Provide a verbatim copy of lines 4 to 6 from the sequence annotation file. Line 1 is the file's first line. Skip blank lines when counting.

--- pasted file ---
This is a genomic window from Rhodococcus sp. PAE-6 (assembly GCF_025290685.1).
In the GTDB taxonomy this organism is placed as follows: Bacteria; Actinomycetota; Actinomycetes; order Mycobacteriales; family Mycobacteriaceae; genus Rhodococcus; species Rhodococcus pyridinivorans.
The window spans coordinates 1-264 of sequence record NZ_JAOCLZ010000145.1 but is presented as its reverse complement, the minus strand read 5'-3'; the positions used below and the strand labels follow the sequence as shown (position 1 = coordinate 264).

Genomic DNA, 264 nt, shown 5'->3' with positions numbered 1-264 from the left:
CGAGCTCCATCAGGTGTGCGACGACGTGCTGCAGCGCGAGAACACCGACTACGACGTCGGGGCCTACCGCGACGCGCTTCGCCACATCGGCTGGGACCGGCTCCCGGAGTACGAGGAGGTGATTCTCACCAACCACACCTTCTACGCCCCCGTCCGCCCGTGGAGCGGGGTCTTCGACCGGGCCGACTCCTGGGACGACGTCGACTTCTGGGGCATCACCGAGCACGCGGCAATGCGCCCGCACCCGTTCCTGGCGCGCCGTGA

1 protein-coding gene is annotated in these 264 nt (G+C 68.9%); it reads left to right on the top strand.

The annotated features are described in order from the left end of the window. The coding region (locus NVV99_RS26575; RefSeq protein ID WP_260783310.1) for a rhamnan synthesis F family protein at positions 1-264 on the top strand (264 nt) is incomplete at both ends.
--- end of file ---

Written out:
Genomic DNA, 264 nt, shown 5'->3' with positions numbered 1-264 from the left:
CGAGCTCCATCAGGTGTGCGACGACGTGCTGCAGCGCGAGAACACCGACTACGACGTCGGGGCCTACCGCGACGCGCTTCGCCACATCGGCTGGGACCGGCTCCCGGAGTACGAGGAGGTGATTCTCACCAACCACACCTTCTACGCCCCCGTCCGCCCGTGGAGCGGGGTCTTCGACCGGGCCGACTCCTGGGACGACGTCGACTTCTGGGGCATCACCGAGCACGCGGCAATGCGCCCGCACCCGTTCCTGGCGCGCCGTGA

1 protein-coding gene is annotated in these 264 nt (G+C 68.9%); it reads left to right on the top strand.